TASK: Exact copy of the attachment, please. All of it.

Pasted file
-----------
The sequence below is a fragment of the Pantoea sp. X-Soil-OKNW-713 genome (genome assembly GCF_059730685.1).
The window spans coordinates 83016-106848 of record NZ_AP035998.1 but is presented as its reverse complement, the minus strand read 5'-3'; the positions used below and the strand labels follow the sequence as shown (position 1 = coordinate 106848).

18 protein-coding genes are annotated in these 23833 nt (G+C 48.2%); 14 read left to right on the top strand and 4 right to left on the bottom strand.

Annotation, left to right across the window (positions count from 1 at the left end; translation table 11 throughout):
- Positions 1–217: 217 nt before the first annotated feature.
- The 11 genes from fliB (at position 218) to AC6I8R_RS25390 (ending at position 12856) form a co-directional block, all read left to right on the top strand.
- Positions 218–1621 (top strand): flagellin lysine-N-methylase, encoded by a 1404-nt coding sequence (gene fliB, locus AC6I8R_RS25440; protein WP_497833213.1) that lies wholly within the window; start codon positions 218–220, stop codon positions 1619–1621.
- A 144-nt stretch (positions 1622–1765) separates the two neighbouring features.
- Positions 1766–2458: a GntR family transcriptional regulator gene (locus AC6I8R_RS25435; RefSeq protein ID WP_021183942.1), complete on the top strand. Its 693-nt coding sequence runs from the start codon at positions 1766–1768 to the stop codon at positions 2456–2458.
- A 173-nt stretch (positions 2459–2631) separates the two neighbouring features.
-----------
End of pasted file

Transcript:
The sequence below is a fragment of the Pantoea sp. X-Soil-OKNW-713 genome (genome assembly GCF_059730685.1).
The window spans coordinates 83016-106848 of record NZ_AP035998.1 but is presented as its reverse complement, the minus strand read 5'-3'; the positions used below and the strand labels follow the sequence as shown (position 1 = coordinate 106848).

18 protein-coding genes are annotated in these 23833 nt (G+C 48.2%); 14 read left to right on the top strand and 4 right to left on the bottom strand.

Annotation, left to right across the window (positions count from 1 at the left end; translation table 11 throughout):
- Positions 1–217: 217 nt before the first annotated feature.
- The 11 genes from fliB (at position 218) to AC6I8R_RS25390 (ending at position 12856) form a co-directional block, all read left to right on the top strand.
- Positions 218–1621 (top strand): flagellin lysine-N-methylase, encoded by a 1404-nt coding sequence (gene fliB, locus AC6I8R_RS25440; protein WP_497833213.1) that lies wholly within the window; start codon positions 218–220, stop codon positions 1619–1621.
- A 144-nt stretch (positions 1622–1765) separates the two neighbouring features.
- Positions 1766–2458: a GntR family transcriptional regulator gene (locus AC6I8R_RS25435; RefSeq protein ID WP_021183942.1), complete on the top strand. Its 693-nt coding sequence runs from the start codon at positions 1766–1768 to the stop codon at positions 2456–2458.
- A 173-nt stretch (positions 2459–2631) separates the two neighbouring features.